With this move, Caroline predicts she’ll spend her time navigating crowded streets, eating unfamiliar food, and having terrible bouts of homesickness. But when she finds instead is a culture that surprises her, a city that astounds her, and a charming, unpredictable boy who challenges everything she thought she knew about life, love, and privilege.
Visit Trish Doller's website.

--Marshal Zeringue

"The Whole Way Home"

New from William Morrow: The Whole Way Home: A Novel by Sarah Creech.

About the book, from the publisher:

A radiant talent on the brink of making it big in Nashville must confront her small-town past and an old love she’s never forgotten in this engaging novel—a soulful ballad filled with romance, heartbreak, secrets, and scandal from the author of Season of the Dragonflies.

Playing to packed houses while her hit song rushes up the charts, country singer and fiddler Jo Lover is poised to become a one-name Nashville star like her idols, Loretta, Reba, and Dolly. To ensure her success, Jo has carefully crafted her image: a pretty, sassy, down-to-earth girl from small-town Virginia who pours her heart into her songs.

But the stage persona she’s built is threatened when her independent label merges with big-time Capitol Records, bringing Nashville heartthrob JD Gunn—her first love—back into her life. Long ago Jo played with JD’s band. But they parted ways, and took their own crooked roads to stardom. Now Jo’s excited—and terrified—to see him again.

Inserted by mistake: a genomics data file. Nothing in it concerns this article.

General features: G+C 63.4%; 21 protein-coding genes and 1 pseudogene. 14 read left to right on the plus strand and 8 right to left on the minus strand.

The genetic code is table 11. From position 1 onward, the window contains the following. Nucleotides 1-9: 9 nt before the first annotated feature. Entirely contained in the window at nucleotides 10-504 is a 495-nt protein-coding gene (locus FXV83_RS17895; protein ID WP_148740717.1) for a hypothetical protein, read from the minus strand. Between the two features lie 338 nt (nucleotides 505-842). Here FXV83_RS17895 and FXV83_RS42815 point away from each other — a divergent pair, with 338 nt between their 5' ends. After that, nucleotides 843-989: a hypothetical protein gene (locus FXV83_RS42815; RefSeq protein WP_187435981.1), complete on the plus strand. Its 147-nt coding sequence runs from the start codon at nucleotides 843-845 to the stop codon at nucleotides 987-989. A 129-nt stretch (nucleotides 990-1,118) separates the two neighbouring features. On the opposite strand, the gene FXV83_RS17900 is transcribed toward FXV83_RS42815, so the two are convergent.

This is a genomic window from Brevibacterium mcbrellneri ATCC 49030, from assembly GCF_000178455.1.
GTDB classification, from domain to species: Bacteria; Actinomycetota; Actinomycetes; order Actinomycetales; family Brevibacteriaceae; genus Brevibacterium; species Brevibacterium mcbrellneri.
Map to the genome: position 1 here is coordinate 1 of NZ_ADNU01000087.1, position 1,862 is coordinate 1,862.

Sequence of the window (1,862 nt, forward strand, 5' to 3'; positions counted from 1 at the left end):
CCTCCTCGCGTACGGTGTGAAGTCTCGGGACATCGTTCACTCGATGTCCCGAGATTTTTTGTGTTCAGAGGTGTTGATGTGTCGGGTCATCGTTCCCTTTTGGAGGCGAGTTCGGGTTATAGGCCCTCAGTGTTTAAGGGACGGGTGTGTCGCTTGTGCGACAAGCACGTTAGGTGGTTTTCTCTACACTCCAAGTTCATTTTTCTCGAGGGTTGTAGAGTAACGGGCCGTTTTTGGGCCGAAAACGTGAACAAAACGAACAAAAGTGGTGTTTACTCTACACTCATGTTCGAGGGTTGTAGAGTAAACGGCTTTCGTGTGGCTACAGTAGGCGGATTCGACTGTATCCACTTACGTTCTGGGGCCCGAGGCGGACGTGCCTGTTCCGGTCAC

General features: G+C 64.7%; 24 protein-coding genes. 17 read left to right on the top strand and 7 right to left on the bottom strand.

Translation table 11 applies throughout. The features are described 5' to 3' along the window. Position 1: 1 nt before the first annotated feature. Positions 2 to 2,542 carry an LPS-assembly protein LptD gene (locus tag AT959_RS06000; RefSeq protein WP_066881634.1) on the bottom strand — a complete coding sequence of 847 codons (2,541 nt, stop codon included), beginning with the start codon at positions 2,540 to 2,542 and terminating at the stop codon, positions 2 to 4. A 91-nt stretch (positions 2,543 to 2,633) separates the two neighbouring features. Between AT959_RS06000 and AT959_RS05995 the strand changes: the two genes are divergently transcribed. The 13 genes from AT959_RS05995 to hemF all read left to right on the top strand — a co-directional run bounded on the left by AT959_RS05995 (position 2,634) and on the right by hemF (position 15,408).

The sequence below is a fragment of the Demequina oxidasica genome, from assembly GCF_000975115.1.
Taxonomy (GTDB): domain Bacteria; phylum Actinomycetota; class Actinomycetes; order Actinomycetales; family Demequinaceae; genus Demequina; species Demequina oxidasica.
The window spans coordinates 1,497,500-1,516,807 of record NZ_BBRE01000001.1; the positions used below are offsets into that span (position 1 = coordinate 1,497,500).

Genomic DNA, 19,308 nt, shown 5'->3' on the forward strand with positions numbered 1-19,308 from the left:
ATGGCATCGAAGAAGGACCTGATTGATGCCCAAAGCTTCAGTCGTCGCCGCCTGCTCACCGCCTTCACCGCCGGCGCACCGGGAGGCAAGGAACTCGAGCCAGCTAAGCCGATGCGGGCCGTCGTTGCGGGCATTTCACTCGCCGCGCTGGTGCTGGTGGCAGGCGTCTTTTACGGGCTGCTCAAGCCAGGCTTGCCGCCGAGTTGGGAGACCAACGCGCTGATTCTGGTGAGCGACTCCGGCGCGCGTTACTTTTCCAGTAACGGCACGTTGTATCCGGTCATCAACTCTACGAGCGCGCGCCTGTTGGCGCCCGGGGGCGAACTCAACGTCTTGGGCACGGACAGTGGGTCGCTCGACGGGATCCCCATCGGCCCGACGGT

When the label reunites them for a show, the old sparks fly, the duet they sing goes viral, and fans begin clamoring for more—igniting the media’s interest in the compelling singer. Why is a small-town girl like Jo so quiet about her past? When did she and JD first meet? What split them apart? All too soon, the painful secret she’s been hiding is uncovered, a shocking revelation that threatens to destroy her reputation and her dreams. To salvage her life and her career, Jo must finally face the past—and her feelings for JD—to become the true Nashville diva she was meant to be.
Visit Sarah Creech's website.

--Marshal Zeringue

"Shadow Man"

New from Random House: Shadow Man by Alan Drew.

About the book, from the publisher:

What Dennis Lehane does for Boston, Alan Drew does for Southern California in this novel of psychological suspense about an idyllic community rocked by a serial killer—and a dark secret.